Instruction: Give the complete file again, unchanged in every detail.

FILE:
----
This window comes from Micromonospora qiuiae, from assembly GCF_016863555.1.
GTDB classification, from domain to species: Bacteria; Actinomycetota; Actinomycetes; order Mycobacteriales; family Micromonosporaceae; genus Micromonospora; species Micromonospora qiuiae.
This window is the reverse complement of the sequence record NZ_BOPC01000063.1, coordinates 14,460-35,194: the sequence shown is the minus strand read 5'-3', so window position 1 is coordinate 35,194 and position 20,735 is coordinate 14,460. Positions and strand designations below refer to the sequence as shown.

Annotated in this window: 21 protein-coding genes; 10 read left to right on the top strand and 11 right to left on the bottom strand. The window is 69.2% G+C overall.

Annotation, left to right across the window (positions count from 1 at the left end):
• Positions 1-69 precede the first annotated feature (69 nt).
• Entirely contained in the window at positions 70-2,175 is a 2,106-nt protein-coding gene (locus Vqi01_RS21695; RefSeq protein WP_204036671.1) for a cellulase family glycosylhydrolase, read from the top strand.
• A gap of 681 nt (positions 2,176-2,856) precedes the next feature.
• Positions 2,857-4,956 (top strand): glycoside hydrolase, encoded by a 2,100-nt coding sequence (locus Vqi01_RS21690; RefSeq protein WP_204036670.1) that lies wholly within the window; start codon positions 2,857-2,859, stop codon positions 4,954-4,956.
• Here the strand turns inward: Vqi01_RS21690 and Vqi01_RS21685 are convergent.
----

This window comes from Micromonospora qiuiae, from assembly GCF_016863555.1.
GTDB classification, from domain to species: Bacteria; Actinomycetota; Actinomycetes; order Mycobacteriales; family Micromonosporaceae; genus Micromonospora; species Micromonospora qiuiae.
This window is the reverse complement of the sequence record NZ_BOPC01000063.1, coordinates 14,460-35,194: the sequence shown is the minus strand read 5'-3', so window position 1 is coordinate 35,194 and position 20,735 is coordinate 14,460. Positions and strand designations below refer to the sequence as shown.

Annotated in this window: 21 protein-coding genes; 10 read left to right on the top strand and 11 right to left on the bottom strand. The window is 69.2% G+C overall.

Annotation, left to right across the window (positions count from 1 at the left end):
• Positions 1-69 precede the first annotated feature (69 nt).
• Entirely contained in the window at positions 70-2,175 is a 2,106-nt protein-coding gene (locus Vqi01_RS21695; RefSeq protein WP_204036671.1) for a cellulase family glycosylhydrolase, read from the top strand.
• A gap of 681 nt (positions 2,176-2,856) precedes the next feature.
• Positions 2,857-4,956 (top strand): glycoside hydrolase, encoded by a 2,100-nt coding sequence (locus Vqi01_RS21690; RefSeq protein WP_204036670.1) that lies wholly within the window; start codon positions 2,857-2,859, stop codon positions 4,954-4,956.
• Here the strand turns inward: Vqi01_RS21690 and Vqi01_RS21685 are convergent.